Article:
Bristol

Bristol father 'stabbed in heart' by UK visa rejection

Mahmoud Abdelrahman and wife Norah El-Gohary
Image caption Canadian citizen Mahmoud Abdelrahman may have to leave his wife and family in the UK

A father of four could be forced to leave his wife and family in the UK and return to his home country because he did not have enough savings.

Mahmoud Abdelrahman, a Canadian citizen who lives in Bristol, has been refused a visa to stay in the country.

His wife and four young daughters are all British citizens and the couple own their home outright.

However, Home Office rules state those who apply for a settlement visa must have more than £62,500 in savings.

Mr Abdelrahman, a software engineer, was working in Canada and commuting from the UK, while staying on a visitor visa which expires in April.

His contract came to an end in November and he applied for a settlement visa so he could stay and work in the UK.

But this was declined because he did not meet the financial criteria of having a high enough income or savings of £62,500.

'Really stressful'

Mr Abdelrahman and his wife Norah El-Gohary were married in 2007 and their four daughters, aged between four and nine, were all born in the UK.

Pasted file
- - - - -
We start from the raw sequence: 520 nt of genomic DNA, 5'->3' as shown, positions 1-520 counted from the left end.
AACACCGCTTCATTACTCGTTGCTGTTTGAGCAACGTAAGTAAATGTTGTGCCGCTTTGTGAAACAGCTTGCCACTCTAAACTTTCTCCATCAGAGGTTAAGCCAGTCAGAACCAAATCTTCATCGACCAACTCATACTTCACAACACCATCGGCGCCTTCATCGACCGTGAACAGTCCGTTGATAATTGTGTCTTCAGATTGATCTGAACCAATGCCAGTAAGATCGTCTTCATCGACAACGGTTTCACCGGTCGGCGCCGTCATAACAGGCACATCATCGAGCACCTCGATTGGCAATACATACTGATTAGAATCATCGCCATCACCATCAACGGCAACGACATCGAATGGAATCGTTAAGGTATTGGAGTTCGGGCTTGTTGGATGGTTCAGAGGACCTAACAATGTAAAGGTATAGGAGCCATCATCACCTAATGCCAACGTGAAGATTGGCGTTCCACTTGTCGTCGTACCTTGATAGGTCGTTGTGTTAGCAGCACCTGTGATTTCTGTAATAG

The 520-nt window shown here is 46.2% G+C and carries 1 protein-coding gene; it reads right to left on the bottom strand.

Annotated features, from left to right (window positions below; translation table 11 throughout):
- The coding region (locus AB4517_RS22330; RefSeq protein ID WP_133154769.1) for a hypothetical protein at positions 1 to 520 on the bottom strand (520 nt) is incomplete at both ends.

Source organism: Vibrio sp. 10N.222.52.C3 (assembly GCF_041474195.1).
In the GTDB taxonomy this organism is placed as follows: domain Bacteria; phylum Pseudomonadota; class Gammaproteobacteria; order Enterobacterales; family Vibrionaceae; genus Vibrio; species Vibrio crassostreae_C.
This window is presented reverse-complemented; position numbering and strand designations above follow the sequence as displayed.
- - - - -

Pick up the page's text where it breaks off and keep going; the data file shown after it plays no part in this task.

He said: "You can't prevent children from being with their father. The kids are established in their schools and this is where their life is.

"It scares me that someone can make a reckless, rash decision like this. I feel like it is a stab in the heart."

Mrs El-Gohary added: "It's really stressful. I cried when I first got the news."

A Home Office spokesman said: "All UK visa applications are considered on their individual merits, on the basis of the evidence available and in line with UK immigration rules."

He added visa applicants "need to prove they have the minimum funds required" and Mr Abdelrahman was unable to do that.

Mr Abdelrahman plans to appeal the decision, but the process can take up to 12 months during which he would be separated from his family.

A petition supporting the family has gained nearly 4,000 signatures.

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